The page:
When you have a decimal number in your dataset, you can use the **INT** function to get the nearest integer.

This article will discuss the **INT** function, starting from the basics to the **VBA** code, including eight practical examples with proper explanations. So that you may adjust the formula for your uses.

**INT Function in Excel (Quick View)**

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## Download Excel Workbook

## Excel INT Function: Syntax & Arguments

Firstly, youâ€™ll see the syntax and argument of the function. If you insert the function after entering **equal sign (=)**, youâ€™ll see the following figure.

### Summary

A decimal number can be represented as an integer using the **INT** function which rounds it down to the lowest integer portion. As the function reduces the number to the nearest integer; as a result, negative numbers become even more negative.

### Syntax

`=INT (number)`

### Return Value

The rounded integer portion of a decimal number

### Arguments

Argument |
Required or Optional |
Value |

number |
required | The real number from which you want to get an integer |

## How to Use the INT Function in Excel ( Examples)

### Example 1: Using INT Function when the Number is Positive

Itâ€™s a quite simple task to get the nearest integer from a given positive or negative decimal integer number.

For example, the** INT** function rounds down the weight from 50.78 kg to 50 kg.

Just use the following formula. For this, select a blank cell and insert the formula after entering an **equal sign (=)**. Finally, press **ENTER**. If you want to use the same formula for other cells, you may use the **Fill Handle Tool**.

`=INT(C5)`

### Example 2: Using INT Function when the Number is Negative

The** INT** function reduces the number to the nearest integer. So that negative numbers become more negative (more away from 0). Thatâ€™s why the function rounds 0.52 to 0 but rounds -0.52 to -1.

Besides, if you have negative numbers, in this case, the temperature, you can also use the **INT** function. The formula will be:

`=INT(C5)`

### Example 3: Using INT Function to Get Decimal Value

If you wish to get the only decimal value, you may also use the **INT** function. In that case, you have to insert the following formula.

`=C5-INT(C5)`

As the **INT(C5)** rounds down to the nearest integer number, you have to subtract this output from the decimal number.

### Example 4: Using INT Function when the Serial Number has Decimal Value

Assuming that, birth date along with birth time is given, you need to get the birth date excluding the time.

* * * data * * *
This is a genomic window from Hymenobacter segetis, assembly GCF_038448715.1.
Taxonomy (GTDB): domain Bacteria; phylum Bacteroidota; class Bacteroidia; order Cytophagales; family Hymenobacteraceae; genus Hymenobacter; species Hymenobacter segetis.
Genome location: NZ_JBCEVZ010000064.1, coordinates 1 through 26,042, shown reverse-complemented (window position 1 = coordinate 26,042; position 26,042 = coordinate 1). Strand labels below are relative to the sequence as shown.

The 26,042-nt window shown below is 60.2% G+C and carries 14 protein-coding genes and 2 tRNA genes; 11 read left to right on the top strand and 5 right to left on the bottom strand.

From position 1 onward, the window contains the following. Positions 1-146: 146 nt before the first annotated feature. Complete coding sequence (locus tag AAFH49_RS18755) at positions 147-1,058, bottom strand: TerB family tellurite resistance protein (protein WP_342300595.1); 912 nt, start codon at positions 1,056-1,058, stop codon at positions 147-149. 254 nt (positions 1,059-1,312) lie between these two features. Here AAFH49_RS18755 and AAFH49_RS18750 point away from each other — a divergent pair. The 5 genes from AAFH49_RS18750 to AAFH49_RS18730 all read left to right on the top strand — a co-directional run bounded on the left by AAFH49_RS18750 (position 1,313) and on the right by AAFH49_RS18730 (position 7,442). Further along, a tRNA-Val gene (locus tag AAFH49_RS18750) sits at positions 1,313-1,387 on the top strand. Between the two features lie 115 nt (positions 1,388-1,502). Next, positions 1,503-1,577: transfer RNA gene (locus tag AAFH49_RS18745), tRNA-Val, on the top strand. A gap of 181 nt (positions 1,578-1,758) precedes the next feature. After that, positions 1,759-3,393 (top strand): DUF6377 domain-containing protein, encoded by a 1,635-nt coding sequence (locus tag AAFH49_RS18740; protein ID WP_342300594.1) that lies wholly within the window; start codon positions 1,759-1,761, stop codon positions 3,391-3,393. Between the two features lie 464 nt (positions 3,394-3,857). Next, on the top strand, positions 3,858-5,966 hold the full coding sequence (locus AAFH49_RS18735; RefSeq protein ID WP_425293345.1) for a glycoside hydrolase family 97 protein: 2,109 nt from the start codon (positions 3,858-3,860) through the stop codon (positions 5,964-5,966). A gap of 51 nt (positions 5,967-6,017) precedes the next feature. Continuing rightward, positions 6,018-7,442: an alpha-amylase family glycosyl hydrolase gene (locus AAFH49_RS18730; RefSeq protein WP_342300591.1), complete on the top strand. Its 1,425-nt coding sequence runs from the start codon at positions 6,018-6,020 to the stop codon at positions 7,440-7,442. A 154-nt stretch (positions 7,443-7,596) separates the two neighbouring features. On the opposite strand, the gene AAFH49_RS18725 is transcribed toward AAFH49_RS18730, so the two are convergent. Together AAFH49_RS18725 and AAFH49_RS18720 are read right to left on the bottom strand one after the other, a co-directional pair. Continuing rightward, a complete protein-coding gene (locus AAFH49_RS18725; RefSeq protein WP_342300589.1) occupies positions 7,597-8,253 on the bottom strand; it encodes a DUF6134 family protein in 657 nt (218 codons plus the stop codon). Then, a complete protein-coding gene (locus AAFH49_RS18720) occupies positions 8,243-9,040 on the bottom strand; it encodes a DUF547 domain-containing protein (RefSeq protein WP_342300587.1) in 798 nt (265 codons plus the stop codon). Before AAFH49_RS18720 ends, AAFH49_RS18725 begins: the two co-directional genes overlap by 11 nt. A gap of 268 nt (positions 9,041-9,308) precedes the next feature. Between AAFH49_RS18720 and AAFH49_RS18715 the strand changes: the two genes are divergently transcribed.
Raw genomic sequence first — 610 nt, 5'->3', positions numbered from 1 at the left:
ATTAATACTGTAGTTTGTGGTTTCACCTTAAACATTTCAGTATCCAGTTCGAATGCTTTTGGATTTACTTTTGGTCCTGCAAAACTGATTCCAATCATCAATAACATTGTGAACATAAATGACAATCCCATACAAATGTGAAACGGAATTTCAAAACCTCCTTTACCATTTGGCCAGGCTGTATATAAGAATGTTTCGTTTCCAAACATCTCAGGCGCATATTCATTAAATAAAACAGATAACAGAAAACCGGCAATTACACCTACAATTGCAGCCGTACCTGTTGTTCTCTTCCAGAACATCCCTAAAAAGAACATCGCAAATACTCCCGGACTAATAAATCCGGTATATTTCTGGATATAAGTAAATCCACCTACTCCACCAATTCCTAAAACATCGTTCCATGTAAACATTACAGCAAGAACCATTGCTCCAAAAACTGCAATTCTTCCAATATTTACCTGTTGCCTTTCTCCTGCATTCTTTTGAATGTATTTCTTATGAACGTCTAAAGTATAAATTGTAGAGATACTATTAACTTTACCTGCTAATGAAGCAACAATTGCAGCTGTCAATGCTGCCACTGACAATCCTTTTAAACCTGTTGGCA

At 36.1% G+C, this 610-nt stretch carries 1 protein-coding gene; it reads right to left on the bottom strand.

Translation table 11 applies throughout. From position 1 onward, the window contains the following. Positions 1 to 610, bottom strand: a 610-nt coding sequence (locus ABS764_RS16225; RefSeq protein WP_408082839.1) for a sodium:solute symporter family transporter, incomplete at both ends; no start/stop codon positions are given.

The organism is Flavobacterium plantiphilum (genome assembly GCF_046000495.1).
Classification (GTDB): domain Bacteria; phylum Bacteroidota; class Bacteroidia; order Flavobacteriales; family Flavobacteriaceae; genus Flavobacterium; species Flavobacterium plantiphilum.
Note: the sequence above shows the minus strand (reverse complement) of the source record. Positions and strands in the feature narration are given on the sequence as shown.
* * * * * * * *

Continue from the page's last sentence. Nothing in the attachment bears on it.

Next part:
As you know Excel stores dates as serial numbers, the time will be a decimal number included with the integer serial number. For example, 37115.52 refers to 12:24 on 8/12/2001.

How can you convert this?

Itâ€™s a simple process.

Use the **Format Cells** ( just press **CTRL+1**) or the **VALUE** function.

Then use the **INT** formula with the serial number as the argument.

### Example 5: Using INT Function to Split Date-Time

If you want to split date-time into separate dates and times, you can use the** INT** function.

Just insert the formula used in the earlier method to get the birth date. Then use the following formula to get birth time.

`=C5-INT(C5)`

### Example 6: Calculate the Number of Years between Two Dates Using INT Function

More importantly, you can calculate the number of years between two dates using the** INT** function.

For example, you can determine the age in years from the birth date.

For this, you have to use the **YEARFRAC** function which estimates the proportion of the year between two dates by the number of complete days.

Again, the **TODAY** function will be used to get the current date.

Then, the** INT** function rounds down the number of years to the nearest integer.

The formula will be like the following.

`=INT(YEARFRAC(C5,TODAY()))`

### Example 7: INT Function with IF Function

The** IF** function is the most popular function to make logical statements in Excel.

Also, you can utilize the **INT** function with the **IF** function.

Letâ€™s imagine, you have thousands of data. Among them, some are integer data while some are floating data. Now, you have to identify whether the data are integer or not.

In such a situation, you can use the following formula.

`=IF(C5>INT(C5),"Is not Integer", "Is Integer")`

### Example 8: INT Function Using VBA in Excel

If you have a larger dataset, it is time-consuming and a little bit boring to get the required result using a formula.

Rather you can utilize the **VBA** code in Excel which performs the result rapidly and accurately.

Now, letâ€™s see how you can apply the **VBA** code to calculate the number of minutes.

Firstly, open a module by clicking **Developer>Visual Basic>Insert>Module**.

Then, copy the following code in your module.

```
Sub example_INT()
Range("D5").Value = Int(Range("C5"))
End Sub
```

Be careful that three things are essential to run the VBA code for using the INT function

**Input cell range:**Here, you have to insert the cell of the number from which you want to get the nearest integer e.g. B5**Output cell range:**The cell range where you want to get the output.**Logic:**The function is used e.g. INT

## Other Rounding Functions

You can visitÂ Excel Round Functions if you are interested to know.

## Common Errors While Using the INT Function

Common Errors |
When they show |

#VALUE! |
â€“ Occurs when a text is inserted as input |

#REF! |
â€“ Occurs the input is not valid |

## Conclusion

This is how you can apply the INT function to get the row number. If you have an interesting and unique method of using the INT function, please share it in the comments section below.

Thanks for being with me.

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